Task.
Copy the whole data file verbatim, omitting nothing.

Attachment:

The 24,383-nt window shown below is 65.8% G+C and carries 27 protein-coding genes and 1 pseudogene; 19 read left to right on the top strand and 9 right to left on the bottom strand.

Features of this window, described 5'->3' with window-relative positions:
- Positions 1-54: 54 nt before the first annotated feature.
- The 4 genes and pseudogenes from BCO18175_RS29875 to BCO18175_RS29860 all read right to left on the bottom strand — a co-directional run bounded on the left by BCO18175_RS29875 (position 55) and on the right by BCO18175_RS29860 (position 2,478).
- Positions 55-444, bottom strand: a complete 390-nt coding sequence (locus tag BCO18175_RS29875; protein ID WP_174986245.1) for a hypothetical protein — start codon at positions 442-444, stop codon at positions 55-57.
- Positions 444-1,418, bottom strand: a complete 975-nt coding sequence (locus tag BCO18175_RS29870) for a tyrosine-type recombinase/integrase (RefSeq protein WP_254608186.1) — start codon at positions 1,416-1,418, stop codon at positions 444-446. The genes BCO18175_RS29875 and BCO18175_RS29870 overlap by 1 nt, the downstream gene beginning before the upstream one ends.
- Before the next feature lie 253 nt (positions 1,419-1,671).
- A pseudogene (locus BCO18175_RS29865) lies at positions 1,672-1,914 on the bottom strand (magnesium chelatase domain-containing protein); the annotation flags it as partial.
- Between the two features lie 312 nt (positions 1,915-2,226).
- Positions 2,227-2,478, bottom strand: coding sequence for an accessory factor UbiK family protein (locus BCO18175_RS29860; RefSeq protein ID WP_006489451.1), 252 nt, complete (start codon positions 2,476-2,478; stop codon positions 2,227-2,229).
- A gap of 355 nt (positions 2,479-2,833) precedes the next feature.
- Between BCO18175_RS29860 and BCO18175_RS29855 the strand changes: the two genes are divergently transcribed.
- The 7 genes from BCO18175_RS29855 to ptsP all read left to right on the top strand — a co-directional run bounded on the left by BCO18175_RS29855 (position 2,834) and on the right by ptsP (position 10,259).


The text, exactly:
The 24,383-nt window shown below is 65.8% G+C and carries 27 protein-coding genes and 1 pseudogene; 19 read left to right on the top strand and 9 right to left on the bottom strand.

Features of this window, described 5'->3' with window-relative positions:
- Positions 1-54: 54 nt before the first annotated feature.
- The 4 genes and pseudogenes from BCO18175_RS29875 to BCO18175_RS29860 all read right to left on the bottom strand — a co-directional run bounded on the left by BCO18175_RS29875 (position 55) and on the right by BCO18175_RS29860 (position 2,478).
- Positions 55-444, bottom strand: a complete 390-nt coding sequence (locus tag BCO18175_RS29875; protein ID WP_174986245.1) for a hypothetical protein — start codon at positions 442-444, stop codon at positions 55-57.
- Positions 444-1,418, bottom strand: a complete 975-nt coding sequence (locus tag BCO18175_RS29870) for a tyrosine-type recombinase/integrase (RefSeq protein WP_254608186.1) — start codon at positions 1,416-1,418, stop codon at positions 444-446. The genes BCO18175_RS29875 and BCO18175_RS29870 overlap by 1 nt, the downstream gene beginning before the upstream one ends.
- Before the next feature lie 253 nt (positions 1,419-1,671).
- A pseudogene (locus BCO18175_RS29865) lies at positions 1,672-1,914 on the bottom strand (magnesium chelatase domain-containing protein); the annotation flags it as partial.
- Between the two features lie 312 nt (positions 1,915-2,226).
- Positions 2,227-2,478, bottom strand: coding sequence for an accessory factor UbiK family protein (locus BCO18175_RS29860; RefSeq protein ID WP_006489451.1), 252 nt, complete (start codon positions 2,476-2,478; stop codon positions 2,227-2,229).
- A gap of 355 nt (positions 2,479-2,833) precedes the next feature.
- Between BCO18175_RS29860 and BCO18175_RS29855 the strand changes: the two genes are divergently transcribed.
- The 7 genes from BCO18175_RS29855 to ptsP all read left to right on the top strand — a co-directional run bounded on the left by BCO18175_RS29855 (position 2,834) and on the right by ptsP (position 10,259).